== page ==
Sunday, May 18, 2014

When light compresses the view

Comings and goings
London, ON
September 2013
Thematic. Landscapes. Here.
Long lenses can do some pretty amazing things to an otherwise ordinary scene. Perhaps my favorite trait is that of compression: a long focal length tends to squish the scene from back to front - or front to back, depending on how you look at it. It lets you see ordinary things in extraordinary ways.

And so it did on this sunny September morning as I stood on a hospital parking structure. I was feeling less than my usual shiny happy self - hence the visit to the hospital - and I was alone in this silent world of concrete. I probably spent entirely too much time slowly walking the abandoned slabs in between the cars, but something about this place begged me to hang around for a little while longer. I wandered over to the edge to clear my head, and when I looked through the lens I realized why I had come here.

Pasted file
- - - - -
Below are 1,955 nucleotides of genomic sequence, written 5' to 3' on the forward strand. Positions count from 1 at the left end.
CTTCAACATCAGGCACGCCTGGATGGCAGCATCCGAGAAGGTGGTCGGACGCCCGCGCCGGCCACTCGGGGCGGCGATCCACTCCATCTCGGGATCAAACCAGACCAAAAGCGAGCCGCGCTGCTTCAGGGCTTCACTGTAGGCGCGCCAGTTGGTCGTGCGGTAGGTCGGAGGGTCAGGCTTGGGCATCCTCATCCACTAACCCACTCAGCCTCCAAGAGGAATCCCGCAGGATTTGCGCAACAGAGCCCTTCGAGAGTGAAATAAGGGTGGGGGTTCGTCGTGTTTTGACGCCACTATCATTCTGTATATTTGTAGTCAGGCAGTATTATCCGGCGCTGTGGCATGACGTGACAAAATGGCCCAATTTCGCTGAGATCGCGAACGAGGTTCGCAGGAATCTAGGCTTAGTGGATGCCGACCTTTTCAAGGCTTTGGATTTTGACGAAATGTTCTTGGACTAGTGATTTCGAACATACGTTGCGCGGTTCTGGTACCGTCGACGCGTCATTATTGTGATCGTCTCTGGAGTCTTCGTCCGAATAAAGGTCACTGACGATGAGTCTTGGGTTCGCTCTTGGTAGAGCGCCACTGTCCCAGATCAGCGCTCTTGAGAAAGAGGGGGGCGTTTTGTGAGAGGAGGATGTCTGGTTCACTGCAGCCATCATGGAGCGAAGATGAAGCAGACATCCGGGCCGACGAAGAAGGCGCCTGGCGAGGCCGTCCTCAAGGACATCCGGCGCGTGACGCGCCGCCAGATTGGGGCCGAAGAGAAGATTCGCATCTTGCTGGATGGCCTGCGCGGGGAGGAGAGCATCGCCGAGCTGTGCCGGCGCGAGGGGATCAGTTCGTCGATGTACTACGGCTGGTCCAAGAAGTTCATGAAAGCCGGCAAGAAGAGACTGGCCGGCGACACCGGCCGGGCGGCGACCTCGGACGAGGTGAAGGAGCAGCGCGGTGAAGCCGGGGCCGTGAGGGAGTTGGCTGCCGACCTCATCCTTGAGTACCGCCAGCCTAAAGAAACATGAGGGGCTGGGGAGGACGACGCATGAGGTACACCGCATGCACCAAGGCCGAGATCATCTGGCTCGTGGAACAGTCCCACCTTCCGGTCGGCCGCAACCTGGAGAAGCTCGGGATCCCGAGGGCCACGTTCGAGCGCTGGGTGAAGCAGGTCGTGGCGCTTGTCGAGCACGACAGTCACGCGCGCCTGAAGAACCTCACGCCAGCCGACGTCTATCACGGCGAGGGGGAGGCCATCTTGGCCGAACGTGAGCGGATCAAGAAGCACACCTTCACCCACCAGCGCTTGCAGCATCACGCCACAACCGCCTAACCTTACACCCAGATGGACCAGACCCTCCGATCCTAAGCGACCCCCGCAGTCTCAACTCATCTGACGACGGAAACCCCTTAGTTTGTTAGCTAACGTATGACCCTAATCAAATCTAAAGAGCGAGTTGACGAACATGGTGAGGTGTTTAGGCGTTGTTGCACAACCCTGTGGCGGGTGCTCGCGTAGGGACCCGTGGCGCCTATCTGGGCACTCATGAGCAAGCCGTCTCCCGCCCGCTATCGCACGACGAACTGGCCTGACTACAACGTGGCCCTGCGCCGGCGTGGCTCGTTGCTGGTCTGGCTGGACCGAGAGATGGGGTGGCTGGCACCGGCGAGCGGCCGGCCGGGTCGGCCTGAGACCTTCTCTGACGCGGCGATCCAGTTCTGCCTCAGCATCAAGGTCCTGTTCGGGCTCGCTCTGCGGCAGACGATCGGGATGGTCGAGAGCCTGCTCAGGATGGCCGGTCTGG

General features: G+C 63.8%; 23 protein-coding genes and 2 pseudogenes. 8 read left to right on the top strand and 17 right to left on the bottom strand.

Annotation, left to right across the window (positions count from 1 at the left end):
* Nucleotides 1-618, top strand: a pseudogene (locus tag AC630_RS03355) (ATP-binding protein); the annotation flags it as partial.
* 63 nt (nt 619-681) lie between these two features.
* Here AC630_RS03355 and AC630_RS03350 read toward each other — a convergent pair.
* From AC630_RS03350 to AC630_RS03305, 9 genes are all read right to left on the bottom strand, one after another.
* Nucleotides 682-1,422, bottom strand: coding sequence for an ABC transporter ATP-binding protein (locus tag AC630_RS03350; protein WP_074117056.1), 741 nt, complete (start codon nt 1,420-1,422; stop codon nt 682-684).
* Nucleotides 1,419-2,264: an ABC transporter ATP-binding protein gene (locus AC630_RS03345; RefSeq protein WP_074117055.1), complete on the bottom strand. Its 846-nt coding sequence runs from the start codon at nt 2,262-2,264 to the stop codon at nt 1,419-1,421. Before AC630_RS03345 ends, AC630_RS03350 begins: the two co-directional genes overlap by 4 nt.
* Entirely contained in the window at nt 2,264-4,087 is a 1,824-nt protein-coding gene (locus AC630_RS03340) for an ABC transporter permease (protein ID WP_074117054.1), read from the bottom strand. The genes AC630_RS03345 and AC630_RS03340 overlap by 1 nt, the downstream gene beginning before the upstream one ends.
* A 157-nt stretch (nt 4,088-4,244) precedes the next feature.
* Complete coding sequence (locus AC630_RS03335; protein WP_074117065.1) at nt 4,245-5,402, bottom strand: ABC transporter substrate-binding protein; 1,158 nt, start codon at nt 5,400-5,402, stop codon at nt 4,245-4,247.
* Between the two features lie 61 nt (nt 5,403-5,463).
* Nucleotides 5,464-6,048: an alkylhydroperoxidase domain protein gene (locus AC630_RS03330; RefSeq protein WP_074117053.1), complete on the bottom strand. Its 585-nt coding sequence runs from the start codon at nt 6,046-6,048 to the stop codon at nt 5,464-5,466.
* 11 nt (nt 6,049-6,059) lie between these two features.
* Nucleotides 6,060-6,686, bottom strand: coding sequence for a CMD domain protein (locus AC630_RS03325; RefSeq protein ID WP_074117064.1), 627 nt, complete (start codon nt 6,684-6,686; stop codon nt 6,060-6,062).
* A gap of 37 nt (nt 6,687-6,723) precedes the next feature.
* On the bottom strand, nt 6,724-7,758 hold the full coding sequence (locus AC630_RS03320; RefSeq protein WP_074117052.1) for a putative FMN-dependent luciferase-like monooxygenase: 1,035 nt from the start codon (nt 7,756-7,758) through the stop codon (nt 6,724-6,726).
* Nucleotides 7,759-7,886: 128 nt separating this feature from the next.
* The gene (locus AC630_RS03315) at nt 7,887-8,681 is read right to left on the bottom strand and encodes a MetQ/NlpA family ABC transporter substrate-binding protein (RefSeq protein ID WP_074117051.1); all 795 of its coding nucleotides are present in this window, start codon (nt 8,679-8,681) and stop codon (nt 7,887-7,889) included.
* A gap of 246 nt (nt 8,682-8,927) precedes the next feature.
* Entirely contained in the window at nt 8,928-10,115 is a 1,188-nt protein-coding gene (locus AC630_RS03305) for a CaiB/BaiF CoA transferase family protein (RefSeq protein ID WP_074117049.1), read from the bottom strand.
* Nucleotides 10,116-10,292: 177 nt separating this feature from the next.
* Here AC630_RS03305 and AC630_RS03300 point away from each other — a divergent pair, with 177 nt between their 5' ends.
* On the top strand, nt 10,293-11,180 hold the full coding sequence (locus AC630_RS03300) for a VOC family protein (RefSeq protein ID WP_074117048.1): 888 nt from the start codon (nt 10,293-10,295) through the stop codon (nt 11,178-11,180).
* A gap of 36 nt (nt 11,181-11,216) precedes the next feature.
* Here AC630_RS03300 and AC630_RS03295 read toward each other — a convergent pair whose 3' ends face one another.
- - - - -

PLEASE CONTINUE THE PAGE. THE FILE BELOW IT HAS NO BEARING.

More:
I may yet have more visits to the hospital in my future, but as long as I have a camera in my backpack, I'll always have the potential for a moment to stare out over the edge of an otherwise ordinary place and see the neighborhood in anything but an ordinary context. To anyone else it's just a picture. But to me, the possibility of being able to have moments like this is something that begs to be held onto. Tightly.

Your turn: Got any scenes nearby that beg to be compressed like this? Tell us about them.

No comments: